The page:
“When I was young, I embraced the Judeo-Christian concept of good and evil, and its corollary, that all of us were responsible for our deeds because of the choices we made. I don’t believe this anymore.”

    —"Songs My Mother Taught Me" by Marlon Brando with Robert Lindsey (1994)

    Rachel Bloom

    Rachel Bloom

    On this date in 1987, entertainer Rachel Leah Bloom, was born in Los Angeles to Shelli (Rosenberg), a musician, and Alan Bloom, an attorney. She was raised in Manhattan Beach with what she called a “heavy” Jewish identity. While the Blooms weren’t observant, her parents were “always going to Holocaust museums” and were “all up on who’s Jewish in Hollywood.” (Tablet online, July 8, 2014)

    When she was 10, she dropped out of Hebrew School because it conflicted with her interest in taking theater classes. She engaged in her passion for theater throughout her childhood and attended New York University’s Tisch School of the Arts, where she received a BFA in 2009.

    Bloom is best known for her co-creation of “Crazy Ex-Girlfriend” (2015-19), in which she had the starring role. The dark-humored television series is centered around the life of a young woman suffering from anxiety and depression while searching for happiness. Bloom’s empathy with those who, like her, struggle with mental illness, motivates her work as an activist for improved quality and availability of mental health care for all who need it.

    She is also a proponent of women’s rights and issues, believing that feminism and humanism are inseparable allies. She lives in Los Angeles with her husband, Dan Gregor, whom she married in 2015. They have a daughter, born in 2020.

    PHOTO: Bloom at PaleyFest 2015 in Beverly Hills, Calif.; photo by Shutterstock.com/Kathy Hutchins

    “[When] the Constitution established a separation of church and state. That’s so important, because if you look at almost any religion, especially the major three, there is an oppression of women. I feel very lucky to be in a country with a more secular mindset.”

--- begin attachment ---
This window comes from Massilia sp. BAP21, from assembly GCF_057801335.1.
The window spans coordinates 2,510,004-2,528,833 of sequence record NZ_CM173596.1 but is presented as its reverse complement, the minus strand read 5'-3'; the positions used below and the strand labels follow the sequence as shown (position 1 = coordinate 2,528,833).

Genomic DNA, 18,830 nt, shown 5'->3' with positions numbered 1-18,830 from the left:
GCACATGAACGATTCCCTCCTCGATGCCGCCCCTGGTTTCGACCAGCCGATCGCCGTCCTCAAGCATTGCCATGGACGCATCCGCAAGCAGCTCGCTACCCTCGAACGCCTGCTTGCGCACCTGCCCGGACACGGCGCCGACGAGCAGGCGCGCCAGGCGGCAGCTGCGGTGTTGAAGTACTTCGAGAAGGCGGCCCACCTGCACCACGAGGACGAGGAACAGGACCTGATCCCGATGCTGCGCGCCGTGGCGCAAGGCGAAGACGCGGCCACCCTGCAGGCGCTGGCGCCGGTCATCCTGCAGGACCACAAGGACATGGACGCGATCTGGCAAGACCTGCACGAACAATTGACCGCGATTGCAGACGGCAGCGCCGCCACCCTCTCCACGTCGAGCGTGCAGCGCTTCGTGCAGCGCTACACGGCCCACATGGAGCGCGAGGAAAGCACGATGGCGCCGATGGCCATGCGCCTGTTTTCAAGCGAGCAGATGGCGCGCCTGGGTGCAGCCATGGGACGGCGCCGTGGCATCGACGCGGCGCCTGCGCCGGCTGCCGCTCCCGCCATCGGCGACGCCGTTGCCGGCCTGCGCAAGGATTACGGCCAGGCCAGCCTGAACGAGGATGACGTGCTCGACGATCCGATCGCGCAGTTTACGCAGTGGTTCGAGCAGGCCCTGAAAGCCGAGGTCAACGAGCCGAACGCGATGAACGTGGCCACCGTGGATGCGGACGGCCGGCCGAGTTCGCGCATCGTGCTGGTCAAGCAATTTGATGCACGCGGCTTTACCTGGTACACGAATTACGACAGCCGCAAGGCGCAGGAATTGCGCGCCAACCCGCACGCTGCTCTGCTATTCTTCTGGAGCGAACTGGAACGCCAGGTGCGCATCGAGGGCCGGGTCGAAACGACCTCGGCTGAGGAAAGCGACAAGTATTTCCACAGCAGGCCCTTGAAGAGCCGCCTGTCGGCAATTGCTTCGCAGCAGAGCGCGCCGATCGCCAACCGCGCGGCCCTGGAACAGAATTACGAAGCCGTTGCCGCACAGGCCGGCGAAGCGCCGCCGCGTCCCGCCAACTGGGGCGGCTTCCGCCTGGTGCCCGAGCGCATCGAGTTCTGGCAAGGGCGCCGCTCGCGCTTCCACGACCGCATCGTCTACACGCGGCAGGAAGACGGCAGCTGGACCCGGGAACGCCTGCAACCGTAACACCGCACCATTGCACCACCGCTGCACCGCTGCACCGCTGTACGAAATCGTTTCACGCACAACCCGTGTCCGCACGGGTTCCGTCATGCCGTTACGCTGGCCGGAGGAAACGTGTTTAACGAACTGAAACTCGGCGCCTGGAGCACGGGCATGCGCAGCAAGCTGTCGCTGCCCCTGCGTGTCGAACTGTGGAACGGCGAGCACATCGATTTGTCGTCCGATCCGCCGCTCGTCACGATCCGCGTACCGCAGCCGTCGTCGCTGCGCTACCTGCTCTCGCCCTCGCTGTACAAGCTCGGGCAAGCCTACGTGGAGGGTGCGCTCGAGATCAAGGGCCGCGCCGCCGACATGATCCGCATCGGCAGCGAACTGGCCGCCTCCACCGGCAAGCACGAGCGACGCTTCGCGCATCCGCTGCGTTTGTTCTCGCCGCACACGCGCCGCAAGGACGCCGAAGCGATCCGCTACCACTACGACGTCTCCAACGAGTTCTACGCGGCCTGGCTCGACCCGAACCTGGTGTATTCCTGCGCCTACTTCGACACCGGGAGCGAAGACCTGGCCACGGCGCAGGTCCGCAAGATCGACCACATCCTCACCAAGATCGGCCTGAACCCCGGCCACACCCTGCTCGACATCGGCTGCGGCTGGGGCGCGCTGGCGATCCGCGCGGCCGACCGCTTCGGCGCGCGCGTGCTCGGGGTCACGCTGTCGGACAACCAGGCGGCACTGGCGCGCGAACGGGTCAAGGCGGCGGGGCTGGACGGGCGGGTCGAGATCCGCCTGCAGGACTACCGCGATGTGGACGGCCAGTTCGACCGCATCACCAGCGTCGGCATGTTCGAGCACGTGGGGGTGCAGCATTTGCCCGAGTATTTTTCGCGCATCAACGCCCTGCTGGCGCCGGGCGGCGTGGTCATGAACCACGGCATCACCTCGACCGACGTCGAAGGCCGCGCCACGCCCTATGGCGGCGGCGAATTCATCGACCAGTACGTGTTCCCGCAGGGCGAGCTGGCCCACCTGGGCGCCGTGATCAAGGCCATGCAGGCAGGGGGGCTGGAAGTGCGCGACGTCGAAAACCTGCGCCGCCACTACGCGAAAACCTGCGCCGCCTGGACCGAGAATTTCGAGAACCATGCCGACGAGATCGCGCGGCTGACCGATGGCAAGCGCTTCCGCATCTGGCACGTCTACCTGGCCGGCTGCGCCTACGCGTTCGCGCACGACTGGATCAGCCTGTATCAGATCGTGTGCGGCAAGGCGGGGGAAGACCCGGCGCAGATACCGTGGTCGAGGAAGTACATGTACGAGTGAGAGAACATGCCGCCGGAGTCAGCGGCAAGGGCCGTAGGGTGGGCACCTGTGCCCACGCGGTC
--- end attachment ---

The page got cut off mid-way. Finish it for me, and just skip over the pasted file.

—Bloom, Newsweek interview (Jan. 25, 2018)
    Compiled by Tolulope Igun

    A.C. Grayling

    A.C. Grayling

    On this date in 1949, British author, philosopher and atheist Anthony Clifford Grayling was born in Northern Rhodesia (now Zambia), where his father was a banker. He spent his childhood in Africa. When he was 19, his older sister Jennifer was murdered in Johannesburg. When her parents went to identify the body, her mother had a fatal heart attack. After earning a B.A., M.A. and Ph.D. in England, Grayling lectured in philosophy at Bedford College-London and St. Anne’s College-Oxford before taking up a post in 1991 at Birkbeck College-University of London, where he was a philosophy professor until 2011. He then founded and became the first master of New College of the Humanities.

    Grayling is the author of over 30 books on philosophy, biography, the history of ideas, human rights and ethics, including The Refutation of Scepticism (1985), The Future of Moral Values (1997), Wittgenstein (1992), What Is Good? (2000), The Meaning of Things (2001), The Good Book (2011), The God Argument (2013), The Age of Genius: The Seventeenth Century and the Birth of the Modern Mind (2016), War: An Enquiry (2017) and Democracy and its Crises (2017). His 2006 play “Grace” was co-written with Mick Gordon. The title character is a science professor who rejects religion.

    He’s a vice president of the British Humanist Association, an honorary associate of the National Secular Society and has held positions with many other academic and literary organizations. The awards bestowed on him are numerous, including the Order of the British Empire, and others honoring his contributions to philosophy and ethics. One current biographical source says that Grayling believes that religion for historical reasons has had influence far out of proportion to the number of adherents and its intrinsic merits, “with the result that they can distort such matters as public policy (e.g., on abortion) and science research and education (e.g., stem cells, teaching of evolution).”

    In a 2013 interview, freethinker Sam Harris asked Grayling if “a person can be both a humanist and a person of faith?” Grayling replied, “No, religion and humanism are not consistent — unless you mean ‘humanism’ in the Renaissance sense, where it denoted the study of classical literature. But this study soon showed people that the ideas and outlook of classical thought is at odds with religion, which is why humanism is now a secular philosophy.”

    He and his wife, novelist Katie Hickman, have a daughter, Madeleine, and a stepson, Luke. He also has a son, Jolyon, and a daughter, Georgina, from his first marriage. 

    “In the study of history I became aware of the effects of religious divisions and sectarianism on individuals and societies, and came to think that freedom from religious influence is a human rights issue. I am an atheist, a secularist and a humanist.”

    —Grayling, interviewed by Sam Harris, samharris.org (March 30, 2013)
    Compiled by Bill Dunn

Freedom From Religion Foundation